The Third Circuit held yesterday that a district court ought not to have agreed to handle claims under the Americans with Disabilities Act on a Rule 23(b)(2) class basis. The court said each ADA plaintiff must show himself or herself "qualified" to do work that bias prevented the plaintiff from getting. That put ADA cases on a different footing from sex and race discrimination cases, which don't make qualification an element of the claim, the court concluded. Hohider v. United Parcel Service, Inc., No. 07-4588 (3d Cir. July 23, 2009).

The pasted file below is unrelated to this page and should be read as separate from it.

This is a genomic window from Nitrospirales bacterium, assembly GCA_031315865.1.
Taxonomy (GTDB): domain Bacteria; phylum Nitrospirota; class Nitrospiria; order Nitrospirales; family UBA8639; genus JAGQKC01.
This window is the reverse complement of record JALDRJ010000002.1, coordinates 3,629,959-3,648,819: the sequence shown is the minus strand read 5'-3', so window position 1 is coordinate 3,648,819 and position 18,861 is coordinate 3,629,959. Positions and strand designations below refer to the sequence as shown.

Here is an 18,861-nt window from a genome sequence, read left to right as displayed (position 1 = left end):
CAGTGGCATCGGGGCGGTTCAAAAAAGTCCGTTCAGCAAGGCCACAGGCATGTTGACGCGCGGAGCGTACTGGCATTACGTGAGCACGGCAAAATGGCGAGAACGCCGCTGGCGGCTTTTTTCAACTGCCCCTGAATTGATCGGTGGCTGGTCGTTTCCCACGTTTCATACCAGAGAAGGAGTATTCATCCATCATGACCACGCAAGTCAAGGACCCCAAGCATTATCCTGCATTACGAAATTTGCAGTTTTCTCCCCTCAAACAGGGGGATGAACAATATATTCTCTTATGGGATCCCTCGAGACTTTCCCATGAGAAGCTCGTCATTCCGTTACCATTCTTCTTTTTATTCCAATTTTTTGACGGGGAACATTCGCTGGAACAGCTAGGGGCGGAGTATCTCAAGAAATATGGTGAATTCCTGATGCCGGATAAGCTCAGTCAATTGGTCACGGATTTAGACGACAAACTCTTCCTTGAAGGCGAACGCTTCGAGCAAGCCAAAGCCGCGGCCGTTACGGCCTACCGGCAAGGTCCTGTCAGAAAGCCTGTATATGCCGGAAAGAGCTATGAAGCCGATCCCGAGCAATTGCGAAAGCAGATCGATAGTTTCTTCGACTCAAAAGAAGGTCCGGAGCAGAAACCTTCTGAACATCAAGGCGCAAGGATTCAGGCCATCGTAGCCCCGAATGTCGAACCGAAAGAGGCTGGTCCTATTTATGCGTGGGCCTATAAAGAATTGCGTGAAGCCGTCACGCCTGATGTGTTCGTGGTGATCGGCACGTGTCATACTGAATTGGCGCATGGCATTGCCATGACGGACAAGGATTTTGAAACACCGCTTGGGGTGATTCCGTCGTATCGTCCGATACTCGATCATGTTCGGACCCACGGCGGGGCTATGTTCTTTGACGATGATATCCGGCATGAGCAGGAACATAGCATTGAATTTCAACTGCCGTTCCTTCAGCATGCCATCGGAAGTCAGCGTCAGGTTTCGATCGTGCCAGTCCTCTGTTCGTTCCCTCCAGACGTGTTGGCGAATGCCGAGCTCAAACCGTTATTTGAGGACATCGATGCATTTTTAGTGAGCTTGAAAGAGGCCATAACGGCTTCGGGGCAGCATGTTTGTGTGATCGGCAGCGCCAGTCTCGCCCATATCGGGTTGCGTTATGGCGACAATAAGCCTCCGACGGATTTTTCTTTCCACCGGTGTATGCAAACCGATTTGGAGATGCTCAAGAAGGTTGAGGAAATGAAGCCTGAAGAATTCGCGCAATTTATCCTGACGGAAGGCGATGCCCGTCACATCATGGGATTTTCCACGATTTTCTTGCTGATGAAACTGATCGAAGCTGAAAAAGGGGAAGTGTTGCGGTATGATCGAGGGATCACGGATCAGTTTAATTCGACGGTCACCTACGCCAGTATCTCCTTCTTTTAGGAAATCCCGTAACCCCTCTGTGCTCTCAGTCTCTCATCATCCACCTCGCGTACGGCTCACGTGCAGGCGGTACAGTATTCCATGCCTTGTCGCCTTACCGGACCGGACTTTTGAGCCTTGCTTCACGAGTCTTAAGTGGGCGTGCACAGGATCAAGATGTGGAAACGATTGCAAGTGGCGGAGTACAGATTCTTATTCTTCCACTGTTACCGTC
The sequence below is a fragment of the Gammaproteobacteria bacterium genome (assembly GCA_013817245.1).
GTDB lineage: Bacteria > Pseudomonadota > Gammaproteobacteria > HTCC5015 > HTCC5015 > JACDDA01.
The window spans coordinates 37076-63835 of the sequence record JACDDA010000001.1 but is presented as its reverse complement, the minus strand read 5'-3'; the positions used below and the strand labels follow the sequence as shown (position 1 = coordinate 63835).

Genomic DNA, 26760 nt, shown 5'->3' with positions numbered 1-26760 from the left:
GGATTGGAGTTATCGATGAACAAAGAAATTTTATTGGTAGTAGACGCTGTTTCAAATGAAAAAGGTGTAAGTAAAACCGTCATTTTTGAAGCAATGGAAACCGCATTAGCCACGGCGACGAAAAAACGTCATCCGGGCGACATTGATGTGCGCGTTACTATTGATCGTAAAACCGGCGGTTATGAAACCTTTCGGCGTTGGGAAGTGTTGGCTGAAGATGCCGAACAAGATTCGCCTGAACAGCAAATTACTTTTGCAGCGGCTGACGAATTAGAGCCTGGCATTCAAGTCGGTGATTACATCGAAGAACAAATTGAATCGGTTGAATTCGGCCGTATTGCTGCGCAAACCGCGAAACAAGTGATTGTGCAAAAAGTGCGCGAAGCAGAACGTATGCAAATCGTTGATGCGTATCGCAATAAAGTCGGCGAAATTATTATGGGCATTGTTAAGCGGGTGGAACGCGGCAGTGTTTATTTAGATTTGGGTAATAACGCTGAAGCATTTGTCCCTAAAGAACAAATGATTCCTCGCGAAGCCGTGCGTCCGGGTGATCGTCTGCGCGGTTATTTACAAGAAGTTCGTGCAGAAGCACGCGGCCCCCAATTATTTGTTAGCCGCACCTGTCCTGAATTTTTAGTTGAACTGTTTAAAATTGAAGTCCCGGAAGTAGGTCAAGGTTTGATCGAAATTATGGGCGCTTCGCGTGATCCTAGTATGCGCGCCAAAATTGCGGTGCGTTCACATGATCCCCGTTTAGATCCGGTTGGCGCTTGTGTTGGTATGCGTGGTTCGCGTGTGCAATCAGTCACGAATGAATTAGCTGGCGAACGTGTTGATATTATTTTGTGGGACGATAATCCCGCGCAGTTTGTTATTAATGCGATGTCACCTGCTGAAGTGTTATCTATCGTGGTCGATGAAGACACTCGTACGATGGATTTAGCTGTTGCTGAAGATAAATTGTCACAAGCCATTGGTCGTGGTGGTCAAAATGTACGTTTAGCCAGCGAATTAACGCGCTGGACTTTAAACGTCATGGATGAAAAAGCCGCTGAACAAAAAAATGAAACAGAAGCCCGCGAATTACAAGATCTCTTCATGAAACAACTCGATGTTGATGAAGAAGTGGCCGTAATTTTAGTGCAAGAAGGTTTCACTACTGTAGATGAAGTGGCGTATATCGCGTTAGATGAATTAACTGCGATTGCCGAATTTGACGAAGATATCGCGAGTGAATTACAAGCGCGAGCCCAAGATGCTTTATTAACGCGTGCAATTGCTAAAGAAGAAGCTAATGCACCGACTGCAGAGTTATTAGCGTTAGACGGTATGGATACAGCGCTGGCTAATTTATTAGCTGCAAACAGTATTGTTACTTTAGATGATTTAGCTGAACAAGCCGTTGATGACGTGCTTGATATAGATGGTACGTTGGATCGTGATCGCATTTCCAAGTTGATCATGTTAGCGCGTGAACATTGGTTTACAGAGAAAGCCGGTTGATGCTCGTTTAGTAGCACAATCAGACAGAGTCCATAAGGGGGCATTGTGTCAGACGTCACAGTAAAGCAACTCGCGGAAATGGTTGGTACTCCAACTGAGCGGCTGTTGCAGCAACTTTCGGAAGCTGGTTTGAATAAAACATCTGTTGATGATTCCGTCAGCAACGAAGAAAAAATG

Blawgletter notes a few fun facts — Chief Judge Scirica, who wrote the big Rule 23 decision, In re Hydrogen Peroxide Antitrust Litig., 552 F.3d 305 (3d Cir. 2008), also authored Hohider; former Associate Justice Sandra Day O'Connor sat on the panel; and the opinion spends about as much of its 87 pages down in footnotes as it does up in text.